When the subject of fraud comes up, it’s easy to imagine shady-but-principled characters working together in a well-oiled operation in a Hollywood film to steal from other shady characters, where ultimately the good guy walks away with the cash, but truth of it is sadly that fraud can be committed by anybody and anybody can become the victim of it. With theft by deception, there is no such thing as a victimless crime. Large businesses who might appear to be able to absorb it need to make cuts somewhere to cover the costs of the losses and it is often staff who are the first to take the hit. Small businesses that survive from month to month on a steady stream of income can be crippled by a large data breach that sees them lose revenue, stock and other costs incurred by industry penalties.
It was reported by UK Finance that in 2020, there were over 2.9m case of unauthorised fraudulent transactions that occurred (including cheques, cards and remote banking) with a total of almost £800m in revenue lost by businesses and individuals. The research indicates that in more than 98% of those cases, the customer was refunded, which means that business or banks were liable for around £780m of fraud related losses. That’s a lot of money lost to crime in a single year.
So, what kinds of fraud does a business need to be on their guard against, and what can they do to protect themselves against becoming victims of it? There are arguably four main threats to a business from a fraud perspective:
For any business that accepts payments, there is the risk of inadvertently accepting a fraudulent transaction, especially if the payment is made remotely, i.e. online or by telephone. The risk comes largely because it can be difficult to ensure the person making the purchase is authorised to do so. A lost or stolen card, or compromised card data, can be used to make a remote purchase quite easily when done in a non-secure manner, for example if the fraudster calls to make a telephone purchase and reads the card details to the business to process the payment, or enters the card numbers via DTMF (Dual Tone Multi-Frequency – in other words keying the numbers in). The payment is not personally verified by the cardholder, therefore the payment is not processed secure and therefore at risk of fraud-related chargebacks, should the cardholder challenge the payment and suggest they have never placed the order. The liability for a non-secure payment on the vast majority of scenarios will land with the business that took the payment, and therefore they will need to refund the monies.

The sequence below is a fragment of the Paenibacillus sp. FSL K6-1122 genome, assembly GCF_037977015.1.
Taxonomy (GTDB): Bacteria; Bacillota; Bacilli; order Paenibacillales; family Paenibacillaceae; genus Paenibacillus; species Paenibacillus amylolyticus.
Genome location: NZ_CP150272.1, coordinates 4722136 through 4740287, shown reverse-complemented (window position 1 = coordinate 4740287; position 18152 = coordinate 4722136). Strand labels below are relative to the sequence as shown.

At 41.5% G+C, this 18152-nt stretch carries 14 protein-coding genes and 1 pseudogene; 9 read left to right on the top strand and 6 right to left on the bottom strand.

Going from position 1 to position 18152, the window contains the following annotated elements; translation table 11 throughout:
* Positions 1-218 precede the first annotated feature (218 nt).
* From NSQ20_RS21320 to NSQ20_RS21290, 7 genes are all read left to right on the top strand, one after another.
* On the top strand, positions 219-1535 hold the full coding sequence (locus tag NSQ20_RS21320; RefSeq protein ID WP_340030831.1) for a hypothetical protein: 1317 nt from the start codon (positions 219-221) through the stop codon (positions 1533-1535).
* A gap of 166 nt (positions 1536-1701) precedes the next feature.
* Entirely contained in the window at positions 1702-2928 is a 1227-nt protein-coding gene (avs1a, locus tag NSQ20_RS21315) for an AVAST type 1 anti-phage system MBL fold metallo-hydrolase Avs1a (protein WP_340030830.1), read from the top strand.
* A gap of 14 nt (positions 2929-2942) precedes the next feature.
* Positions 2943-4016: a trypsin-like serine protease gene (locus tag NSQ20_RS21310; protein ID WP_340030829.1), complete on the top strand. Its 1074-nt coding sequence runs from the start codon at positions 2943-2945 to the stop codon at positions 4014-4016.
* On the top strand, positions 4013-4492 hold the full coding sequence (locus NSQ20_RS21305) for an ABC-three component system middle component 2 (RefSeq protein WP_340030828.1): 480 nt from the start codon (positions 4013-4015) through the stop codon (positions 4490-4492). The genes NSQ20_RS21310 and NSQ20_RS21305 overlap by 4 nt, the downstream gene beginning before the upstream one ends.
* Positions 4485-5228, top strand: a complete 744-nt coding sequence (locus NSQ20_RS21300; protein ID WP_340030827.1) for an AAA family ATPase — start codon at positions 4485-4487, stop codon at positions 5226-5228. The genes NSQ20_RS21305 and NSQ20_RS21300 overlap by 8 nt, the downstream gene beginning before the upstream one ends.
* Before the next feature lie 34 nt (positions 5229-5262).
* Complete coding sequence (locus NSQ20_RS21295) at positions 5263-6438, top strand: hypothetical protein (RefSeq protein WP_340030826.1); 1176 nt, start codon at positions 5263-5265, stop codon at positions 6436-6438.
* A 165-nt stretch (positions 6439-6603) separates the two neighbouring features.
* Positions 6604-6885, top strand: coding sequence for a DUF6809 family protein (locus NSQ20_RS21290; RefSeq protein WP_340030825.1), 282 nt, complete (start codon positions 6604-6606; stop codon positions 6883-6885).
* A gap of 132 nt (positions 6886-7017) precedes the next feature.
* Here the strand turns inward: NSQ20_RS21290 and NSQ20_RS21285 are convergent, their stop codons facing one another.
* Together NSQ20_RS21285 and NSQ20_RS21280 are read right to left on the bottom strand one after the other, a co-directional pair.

Ensuring a transaction is authenticated by the cardholder will shift the liability from your business to the card issuer. With online transactions, ensure your payment gateway can integrate systems such as Verified by Visa, 3D Secure, or SCA (Strong Customer Authentication). If you accept telephone payments, ensure you can equally authenticate the purchase, so that it becomes a secure, authenticated payment, and move that costly liability away from your business.
Friendly Fraud, despite its name, is anything but friendly. It occurs when a customer makes a non-secure payment to a business for goods, and knowingly disputes the payment after the event, despite having taken delivery of the purchase, and initiates a chargeback procedure. Because the benefit of the doubt will usually land with the customer, the business is then liable for refunding the revenue, and is out of pocket two-fold, for both the stock and the revenue lost.